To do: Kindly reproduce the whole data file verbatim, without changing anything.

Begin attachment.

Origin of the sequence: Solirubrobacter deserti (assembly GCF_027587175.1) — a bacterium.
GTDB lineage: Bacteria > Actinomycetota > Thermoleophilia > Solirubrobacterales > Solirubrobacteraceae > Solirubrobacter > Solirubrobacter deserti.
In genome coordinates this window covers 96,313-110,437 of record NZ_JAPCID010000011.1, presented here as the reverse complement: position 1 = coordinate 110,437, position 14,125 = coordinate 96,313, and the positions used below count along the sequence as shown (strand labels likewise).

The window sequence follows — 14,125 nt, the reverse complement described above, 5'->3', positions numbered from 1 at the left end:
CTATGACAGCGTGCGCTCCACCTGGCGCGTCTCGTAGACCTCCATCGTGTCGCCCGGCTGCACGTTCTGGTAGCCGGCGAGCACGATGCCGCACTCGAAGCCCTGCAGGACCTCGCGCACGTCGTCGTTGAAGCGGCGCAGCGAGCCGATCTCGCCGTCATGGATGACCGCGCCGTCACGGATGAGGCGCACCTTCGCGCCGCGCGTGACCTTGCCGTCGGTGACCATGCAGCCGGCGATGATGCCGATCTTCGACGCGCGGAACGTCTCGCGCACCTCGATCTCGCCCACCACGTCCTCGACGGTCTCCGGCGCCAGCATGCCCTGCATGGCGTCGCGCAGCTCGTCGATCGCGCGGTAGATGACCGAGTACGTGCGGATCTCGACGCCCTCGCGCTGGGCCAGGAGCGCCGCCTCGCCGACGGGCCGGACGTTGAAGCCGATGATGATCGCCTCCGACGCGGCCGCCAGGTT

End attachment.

Origin of the sequence: Solirubrobacter deserti (assembly GCF_027587175.1) — a bacterium.
GTDB lineage: Bacteria > Actinomycetota > Thermoleophilia > Solirubrobacterales > Solirubrobacteraceae > Solirubrobacter > Solirubrobacter deserti.
In genome coordinates this window covers 96,313-110,437 of record NZ_JAPCID010000011.1, presented here as the reverse complement: position 1 = coordinate 110,437, position 14,125 = coordinate 96,313, and the positions used below count along the sequence as shown (strand labels likewise).

The window sequence follows — 14,125 nt, the reverse complement described above, 5'->3', positions numbered from 1 at the left end:
CTATGACAGCGTGCGCTCCACCTGGCGCGTCTCGTAGACCTCCATCGTGTCGCCCGGCTGCACGTTCTGGTAGCCGGCGAGCACGATGCCGCACTCGAAGCCCTGCAGGACCTCGCGCACGTCGTCGTTGAAGCGGCGCAGCGAGCCGATCTCGCCGTCATGGATGACCGCGCCGTCACGGATGAGGCGCACCTTCGCGCCGCGCGTGACCTTGCCGTCGGTGACCATGCAGCCGGCGATGATGCCGATCTTCGACGCGCGGAACGTCTCGCGCACCTCGATCTCGCCCACCACGTCCTCGACGGTCTCCGGCGCCAGCATGCCCTGCATGGCGTCGCGCAGCTCGTCGATCGCGCGGTAGATGACCGAGTACGTGCGGATCTCGACGCCCTCGCGCTGGGCCAGGAGCGCCGCCTCGCCGACGGGCCGGACGTTGAAGCCGATGATGATCGCCTCCGACGCGGCCGCCAGGTT